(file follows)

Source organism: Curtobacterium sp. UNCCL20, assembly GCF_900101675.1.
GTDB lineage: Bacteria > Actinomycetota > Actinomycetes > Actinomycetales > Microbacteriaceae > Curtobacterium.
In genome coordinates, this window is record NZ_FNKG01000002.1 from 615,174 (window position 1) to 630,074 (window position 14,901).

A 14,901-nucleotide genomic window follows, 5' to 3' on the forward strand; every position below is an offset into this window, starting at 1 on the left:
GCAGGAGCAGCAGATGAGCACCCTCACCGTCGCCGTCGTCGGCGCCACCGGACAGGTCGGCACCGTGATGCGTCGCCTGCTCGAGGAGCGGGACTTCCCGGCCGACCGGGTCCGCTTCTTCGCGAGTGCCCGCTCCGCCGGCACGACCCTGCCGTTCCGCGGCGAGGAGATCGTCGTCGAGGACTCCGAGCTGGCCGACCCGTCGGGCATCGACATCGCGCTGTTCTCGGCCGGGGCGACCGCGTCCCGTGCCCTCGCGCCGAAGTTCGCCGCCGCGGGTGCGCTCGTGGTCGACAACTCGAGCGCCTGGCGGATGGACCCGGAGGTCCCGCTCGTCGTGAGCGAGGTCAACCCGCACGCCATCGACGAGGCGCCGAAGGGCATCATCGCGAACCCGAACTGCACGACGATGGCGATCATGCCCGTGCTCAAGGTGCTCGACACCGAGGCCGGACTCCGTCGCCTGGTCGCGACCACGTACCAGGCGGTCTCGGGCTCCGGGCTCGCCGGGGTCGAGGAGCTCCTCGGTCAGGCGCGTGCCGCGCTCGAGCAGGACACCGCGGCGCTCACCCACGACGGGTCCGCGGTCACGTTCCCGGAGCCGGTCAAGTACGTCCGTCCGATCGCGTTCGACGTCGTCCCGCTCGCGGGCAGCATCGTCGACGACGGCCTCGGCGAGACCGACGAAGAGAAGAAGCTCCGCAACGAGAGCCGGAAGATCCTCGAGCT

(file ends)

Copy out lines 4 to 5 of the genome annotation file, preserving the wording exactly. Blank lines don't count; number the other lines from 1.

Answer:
A 14,901-nucleotide genomic window follows, 5' to 3' on the forward strand; every position below is an offset into this window, starting at 1 on the left:
GCAGGAGCAGCAGATGAGCACCCTCACCGTCGCCGTCGTCGGCGCCACCGGACAGGTCGGCACCGTGATGCGTCGCCTGCTCGAGGAGCGGGACTTCCCGGCCGACCGGGTCCGCTTCTTCGCGAGTGCCCGCTCCGCCGGCACGACCCTGCCGTTCCGCGGCGAGGAGATCGTCGTCGAGGACTCCGAGCTGGCCGACCCGTCGGGCATCGACATCGCGCTGTTCTCGGCCGGGGCGACCGCGTCCCGTGCCCTCGCGCCGAAGTTCGCCGCCGCGGGTGCGCTCGTGGTCGACAACTCGAGCGCCTGGCGGATGGACCCGGAGGTCCCGCTCGTCGTGAGCGAGGTCAACCCGCACGCCATCGACGAGGCGCCGAAGGGCATCATCGCGAACCCGAACTGCACGACGATGGCGATCATGCCCGTGCTCAAGGTGCTCGACACCGAGGCCGGACTCCGTCGCCTGGTCGCGACCACGTACCAGGCGGTCTCGGGCTCCGGGCTCGCCGGGGTCGAGGAGCTCCTCGGTCAGGCGCGTGCCGCGCTCGAGCAGGACACCGCGGCGCTCACCCACGACGGGTCCGCGGTCACGTTCCCGGAGCCGGTCAAGTACGTCCGTCCGATCGCGTTCGACGTCGTCCCGCTCGCGGGCAGCATCGTCGACGACGGCCTCGGCGAGACCGACGAAGAGAAGAAGCTCCGCAACGAGAGCCGGAAGATCCTCGAGCT